Keep in mind though, that GB does, perhaps, 5% of what Logic can do. I'm talking a serious opening of the floodgates here. GB is to Logic as Jupiter is to the Sun. They just aren't on the same level at all. I think money-wise, Logic gives the most bang for your buck, considering the quality of the program and the plugins it already includes. Can't compete with free, of course, but in the paid realm, you definitely get unfathomable functionality. I have yet to run into something I CAN'T do sound-wise on Logic.

Drumming is very, very simple in Logic. You can use Ultrabeat (which has a built-in sequencer and drum synth) but it colors the samples a bit, or you can use EXS24 which gives zero coloration and the programming is a piece of cake, especially if you assign a multichannel output for your drum elements. Even allows crossfades down to the sample size level and allows fine tuned looping.

Just my two cents. In the end though, what matters is that you find the DAW that best suits you so I hope you find it. I just posted the above so you don't write off something you might love simply because its lower level cousin doesn't even begin to adequately describe the higher level premium DAW.

Edited by djgalvanization

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However, I didn't want to spend the 500 or whatever on Cubase since Reaper is basically free and the full license is like sixty bucks. It is also a very similar program.

Just want to also point out that Cubase Artist, which is what I solely use, is $299. Not nearly as cheap as Reaper, yes, but certainly more affordable than the flagship Cubase version. And honestly, unless you need to mix in 5.1 surround or pitch correct your vocals, Artist has pretty much all the functionality of its big brother.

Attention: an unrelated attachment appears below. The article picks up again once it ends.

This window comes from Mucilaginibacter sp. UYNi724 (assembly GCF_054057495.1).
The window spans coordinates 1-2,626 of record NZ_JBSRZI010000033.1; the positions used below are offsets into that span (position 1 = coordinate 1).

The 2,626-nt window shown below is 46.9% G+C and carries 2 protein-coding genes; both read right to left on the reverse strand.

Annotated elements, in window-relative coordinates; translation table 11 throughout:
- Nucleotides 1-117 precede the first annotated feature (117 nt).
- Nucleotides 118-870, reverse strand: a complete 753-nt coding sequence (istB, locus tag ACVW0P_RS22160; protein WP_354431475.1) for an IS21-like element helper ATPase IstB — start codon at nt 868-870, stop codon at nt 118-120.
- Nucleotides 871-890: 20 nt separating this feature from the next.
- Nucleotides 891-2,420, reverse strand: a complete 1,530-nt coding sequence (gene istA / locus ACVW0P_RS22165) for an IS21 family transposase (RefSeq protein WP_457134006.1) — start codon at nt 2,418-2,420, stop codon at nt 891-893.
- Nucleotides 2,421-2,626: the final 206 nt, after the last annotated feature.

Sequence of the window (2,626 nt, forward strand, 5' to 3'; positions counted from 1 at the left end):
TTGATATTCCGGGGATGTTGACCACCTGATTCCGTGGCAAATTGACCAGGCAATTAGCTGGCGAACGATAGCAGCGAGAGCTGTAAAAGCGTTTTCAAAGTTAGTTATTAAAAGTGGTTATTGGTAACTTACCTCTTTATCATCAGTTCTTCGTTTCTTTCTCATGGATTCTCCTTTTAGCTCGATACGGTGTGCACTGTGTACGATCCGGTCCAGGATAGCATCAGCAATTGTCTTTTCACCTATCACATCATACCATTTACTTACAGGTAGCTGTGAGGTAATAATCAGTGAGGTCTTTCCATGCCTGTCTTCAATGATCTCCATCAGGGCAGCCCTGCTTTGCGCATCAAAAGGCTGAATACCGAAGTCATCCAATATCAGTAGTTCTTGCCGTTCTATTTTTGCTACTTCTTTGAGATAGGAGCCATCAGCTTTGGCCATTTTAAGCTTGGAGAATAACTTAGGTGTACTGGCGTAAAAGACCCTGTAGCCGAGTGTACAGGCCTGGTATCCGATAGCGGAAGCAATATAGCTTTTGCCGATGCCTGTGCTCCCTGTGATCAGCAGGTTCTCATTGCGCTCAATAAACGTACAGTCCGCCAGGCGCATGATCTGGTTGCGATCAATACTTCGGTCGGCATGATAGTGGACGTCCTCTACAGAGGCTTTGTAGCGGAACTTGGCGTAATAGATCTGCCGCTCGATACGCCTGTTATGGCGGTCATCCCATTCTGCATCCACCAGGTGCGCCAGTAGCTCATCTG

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Just want to also point out that Cubase Artist, which is what I solely use, is $299. Not nearly as cheap as Reaper, yes, but certainly more affordable than the flagship Cubase version. And honestly, unless you need to mix in 5.1 surround or pitch correct your vocals, Artist has pretty much all the functionality of its big brother.

*facepalm* I totally forgot for a second that there are other versions of it.

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I've used FL, Reason and Reaper the most among other DAWs and they all felt differant and led to differant music. If I had a Mac, I'd go with Logic for many reasons. One of them is what theshaggyfreak mentioned. I wrote 98% of my stuff as "tabs" for like 12 years, and would rather write scores with the standard notation. When writing tabs (in Guitar Pro), the standard notation appears above the tab but you can't write the other way around. ;(